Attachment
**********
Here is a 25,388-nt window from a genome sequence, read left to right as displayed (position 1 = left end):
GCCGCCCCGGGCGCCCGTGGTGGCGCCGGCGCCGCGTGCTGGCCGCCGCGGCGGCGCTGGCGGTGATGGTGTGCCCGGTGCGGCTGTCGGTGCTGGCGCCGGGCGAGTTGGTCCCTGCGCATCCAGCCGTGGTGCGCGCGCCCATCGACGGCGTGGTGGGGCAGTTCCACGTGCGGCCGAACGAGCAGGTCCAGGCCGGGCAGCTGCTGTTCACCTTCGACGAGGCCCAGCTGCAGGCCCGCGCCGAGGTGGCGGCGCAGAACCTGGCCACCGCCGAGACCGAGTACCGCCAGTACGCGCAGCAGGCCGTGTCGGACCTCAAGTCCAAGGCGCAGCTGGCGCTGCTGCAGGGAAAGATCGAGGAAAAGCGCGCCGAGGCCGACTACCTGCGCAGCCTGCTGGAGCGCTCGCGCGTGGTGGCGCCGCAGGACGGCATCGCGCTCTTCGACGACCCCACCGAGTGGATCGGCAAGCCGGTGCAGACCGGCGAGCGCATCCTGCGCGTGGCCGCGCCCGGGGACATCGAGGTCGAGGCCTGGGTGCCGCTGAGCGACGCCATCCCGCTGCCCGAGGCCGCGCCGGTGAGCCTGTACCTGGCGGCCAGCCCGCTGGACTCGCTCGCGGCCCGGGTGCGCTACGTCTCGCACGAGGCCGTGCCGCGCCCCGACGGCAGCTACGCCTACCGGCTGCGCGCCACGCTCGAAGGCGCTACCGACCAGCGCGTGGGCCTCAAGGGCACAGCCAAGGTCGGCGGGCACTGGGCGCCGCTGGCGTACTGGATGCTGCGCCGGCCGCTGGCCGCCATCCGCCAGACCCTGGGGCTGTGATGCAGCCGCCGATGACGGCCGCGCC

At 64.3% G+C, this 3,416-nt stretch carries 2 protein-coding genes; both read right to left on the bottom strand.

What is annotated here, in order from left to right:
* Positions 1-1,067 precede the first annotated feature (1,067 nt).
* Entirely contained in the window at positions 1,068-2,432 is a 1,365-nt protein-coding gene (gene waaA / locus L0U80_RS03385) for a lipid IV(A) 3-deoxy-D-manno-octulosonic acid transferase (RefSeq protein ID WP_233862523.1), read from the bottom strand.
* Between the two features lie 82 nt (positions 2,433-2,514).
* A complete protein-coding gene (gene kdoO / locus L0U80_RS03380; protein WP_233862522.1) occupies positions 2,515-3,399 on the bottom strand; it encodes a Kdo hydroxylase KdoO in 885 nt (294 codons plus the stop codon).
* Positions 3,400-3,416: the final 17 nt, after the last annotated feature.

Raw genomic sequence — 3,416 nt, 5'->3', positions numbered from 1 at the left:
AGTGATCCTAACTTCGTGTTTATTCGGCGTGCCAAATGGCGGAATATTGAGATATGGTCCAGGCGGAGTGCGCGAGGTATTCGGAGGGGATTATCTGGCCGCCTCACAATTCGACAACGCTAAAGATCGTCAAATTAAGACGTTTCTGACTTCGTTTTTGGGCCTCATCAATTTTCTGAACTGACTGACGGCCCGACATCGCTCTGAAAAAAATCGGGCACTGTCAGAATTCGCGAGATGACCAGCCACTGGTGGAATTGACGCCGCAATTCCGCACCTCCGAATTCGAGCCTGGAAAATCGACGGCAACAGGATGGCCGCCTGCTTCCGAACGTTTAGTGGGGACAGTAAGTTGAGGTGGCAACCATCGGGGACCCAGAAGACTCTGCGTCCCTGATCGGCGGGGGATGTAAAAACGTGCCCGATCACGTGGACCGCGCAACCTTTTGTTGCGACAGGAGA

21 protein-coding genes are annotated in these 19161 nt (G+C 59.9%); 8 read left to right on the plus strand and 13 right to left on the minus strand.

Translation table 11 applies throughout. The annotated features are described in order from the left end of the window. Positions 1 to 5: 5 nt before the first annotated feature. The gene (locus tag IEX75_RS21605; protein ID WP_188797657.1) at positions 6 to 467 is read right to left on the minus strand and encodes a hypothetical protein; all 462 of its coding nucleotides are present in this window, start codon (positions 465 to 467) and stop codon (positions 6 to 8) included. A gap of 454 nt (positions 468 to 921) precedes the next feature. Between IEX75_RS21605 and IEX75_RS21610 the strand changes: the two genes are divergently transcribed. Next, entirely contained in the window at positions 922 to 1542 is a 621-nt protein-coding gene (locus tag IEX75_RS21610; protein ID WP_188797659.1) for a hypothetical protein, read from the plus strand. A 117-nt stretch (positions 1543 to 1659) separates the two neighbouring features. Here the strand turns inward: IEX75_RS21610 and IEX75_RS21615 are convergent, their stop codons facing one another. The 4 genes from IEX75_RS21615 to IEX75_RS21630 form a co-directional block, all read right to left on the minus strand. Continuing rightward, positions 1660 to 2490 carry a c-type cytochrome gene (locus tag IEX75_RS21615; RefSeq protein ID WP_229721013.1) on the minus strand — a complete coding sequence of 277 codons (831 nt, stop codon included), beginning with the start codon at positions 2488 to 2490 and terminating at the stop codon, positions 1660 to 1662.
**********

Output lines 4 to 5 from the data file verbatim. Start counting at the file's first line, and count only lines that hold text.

What is annotated here, in order from left to right:
* Positions 1-1,067 precede the first annotated feature (1,067 nt).